Last week, Viet Nam News asked readers about discrimination against homosexual people in their countries. The readers were asked what measures should be taken to protect homosexual teenagers from being bullied at schools and homosexual people in general from being ill treated because of their sexual orientation. Here are some of the responses:
Nguyen Thu Huong, Vietnamese, Ha Noi
I have a few friends and acquaintances who are homosexuals. They are quite different in personality and age, but have one thing in common: they are discreet and hesitant to share personal details with regard to family or relationships. They can be quite friendly and helpful on the outside, but it is not easy to get close to them.
Even if some do not try to conceal the fact that they are gays or lesbians, they rarely talk about their boyfriends or girlfriends. But somehow I sense that most of them are lonely and sensitive. I feel that the nature of their sexual orientation makes them become more understanding towards people though.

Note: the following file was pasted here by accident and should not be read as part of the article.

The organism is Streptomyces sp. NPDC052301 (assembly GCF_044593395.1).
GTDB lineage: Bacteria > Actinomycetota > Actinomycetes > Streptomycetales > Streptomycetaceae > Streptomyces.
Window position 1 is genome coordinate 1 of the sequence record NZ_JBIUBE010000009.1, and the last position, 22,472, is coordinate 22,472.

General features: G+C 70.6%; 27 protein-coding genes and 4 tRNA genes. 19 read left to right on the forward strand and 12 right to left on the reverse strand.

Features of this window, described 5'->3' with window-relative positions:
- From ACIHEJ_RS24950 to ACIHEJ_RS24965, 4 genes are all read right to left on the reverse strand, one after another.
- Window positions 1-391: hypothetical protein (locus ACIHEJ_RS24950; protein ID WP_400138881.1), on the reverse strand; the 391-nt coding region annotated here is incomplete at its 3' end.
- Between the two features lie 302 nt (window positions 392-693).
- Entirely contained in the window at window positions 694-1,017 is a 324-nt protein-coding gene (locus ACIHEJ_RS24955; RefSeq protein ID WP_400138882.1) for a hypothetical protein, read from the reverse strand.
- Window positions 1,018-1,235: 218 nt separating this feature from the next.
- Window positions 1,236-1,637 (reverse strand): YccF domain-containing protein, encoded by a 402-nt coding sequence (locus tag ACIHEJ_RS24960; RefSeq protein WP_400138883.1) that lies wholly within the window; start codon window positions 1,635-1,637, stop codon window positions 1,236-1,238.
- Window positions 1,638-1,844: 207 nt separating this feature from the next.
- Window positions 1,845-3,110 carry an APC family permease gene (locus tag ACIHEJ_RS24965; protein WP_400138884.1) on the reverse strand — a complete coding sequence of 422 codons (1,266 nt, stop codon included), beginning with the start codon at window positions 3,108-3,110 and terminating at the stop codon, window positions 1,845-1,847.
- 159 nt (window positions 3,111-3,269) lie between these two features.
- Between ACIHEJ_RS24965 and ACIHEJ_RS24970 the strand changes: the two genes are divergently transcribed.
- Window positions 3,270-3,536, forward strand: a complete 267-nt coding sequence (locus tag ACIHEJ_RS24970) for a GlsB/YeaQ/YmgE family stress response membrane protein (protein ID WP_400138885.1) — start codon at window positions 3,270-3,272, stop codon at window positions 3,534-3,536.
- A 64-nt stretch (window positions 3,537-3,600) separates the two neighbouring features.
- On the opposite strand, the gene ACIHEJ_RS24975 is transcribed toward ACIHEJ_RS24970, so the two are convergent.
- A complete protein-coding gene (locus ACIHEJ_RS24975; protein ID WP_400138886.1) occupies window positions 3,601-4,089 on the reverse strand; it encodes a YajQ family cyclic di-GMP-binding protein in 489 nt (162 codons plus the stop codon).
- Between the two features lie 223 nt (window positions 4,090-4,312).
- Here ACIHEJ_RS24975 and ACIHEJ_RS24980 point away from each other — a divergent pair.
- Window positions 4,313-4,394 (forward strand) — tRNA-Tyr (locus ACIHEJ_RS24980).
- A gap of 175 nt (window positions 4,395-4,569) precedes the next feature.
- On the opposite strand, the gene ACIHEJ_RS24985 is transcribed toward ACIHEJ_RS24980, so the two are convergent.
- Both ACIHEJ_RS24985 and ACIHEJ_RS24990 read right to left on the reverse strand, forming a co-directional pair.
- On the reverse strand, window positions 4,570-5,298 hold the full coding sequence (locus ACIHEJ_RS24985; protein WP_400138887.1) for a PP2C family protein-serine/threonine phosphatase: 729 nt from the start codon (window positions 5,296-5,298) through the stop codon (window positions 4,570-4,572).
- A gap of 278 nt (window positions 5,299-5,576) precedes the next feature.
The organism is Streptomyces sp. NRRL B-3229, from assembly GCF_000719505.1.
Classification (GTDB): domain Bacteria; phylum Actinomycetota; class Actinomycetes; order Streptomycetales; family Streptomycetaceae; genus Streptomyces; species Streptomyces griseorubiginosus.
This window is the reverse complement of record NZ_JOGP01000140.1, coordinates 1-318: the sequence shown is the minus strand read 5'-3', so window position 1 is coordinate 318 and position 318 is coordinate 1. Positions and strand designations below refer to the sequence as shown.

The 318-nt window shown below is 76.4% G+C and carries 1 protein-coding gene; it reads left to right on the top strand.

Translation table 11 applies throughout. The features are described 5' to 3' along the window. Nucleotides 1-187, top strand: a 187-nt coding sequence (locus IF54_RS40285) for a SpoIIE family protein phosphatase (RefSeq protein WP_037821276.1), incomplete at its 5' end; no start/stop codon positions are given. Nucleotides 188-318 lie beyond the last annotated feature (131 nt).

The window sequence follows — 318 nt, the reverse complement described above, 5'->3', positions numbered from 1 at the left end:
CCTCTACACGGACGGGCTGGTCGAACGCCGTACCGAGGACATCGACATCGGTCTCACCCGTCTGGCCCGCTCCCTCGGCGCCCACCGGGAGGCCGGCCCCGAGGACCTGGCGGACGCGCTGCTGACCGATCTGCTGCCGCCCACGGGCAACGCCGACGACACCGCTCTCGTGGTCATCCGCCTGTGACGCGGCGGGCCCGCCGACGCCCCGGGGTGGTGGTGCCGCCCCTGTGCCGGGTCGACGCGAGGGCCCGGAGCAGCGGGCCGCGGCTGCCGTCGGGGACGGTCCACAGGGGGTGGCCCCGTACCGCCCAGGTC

Personally, I hold nothing against homosexual people. I don’t find them much different to heterosexuals. But not so many people are like me. They may not hate homosexuals or treat them badly, but they still show some kind of discrimination against gay people in a subtle way.
One example is the way some glance at gay people and closely observe their gestures as if they were acting very weird. At university, if someone is “suspected” of being gay, the other students will start spreading rumours about them, as if being gay is something very strange or disgusting. If a gay couple hold hands on the streets, people will start looking or even pointing at them (lesbians are safe with this because close girl friends holding hands is not something considered strange in Viet Nam).
I think these kinds of attitudes are also discriminatory and sometimes wonder what homosexuals feel about that. I find it so unfair because I think one should not be treated differently because one is different in some way to most people. Everyone has the right to be treated with normal respect and understanding.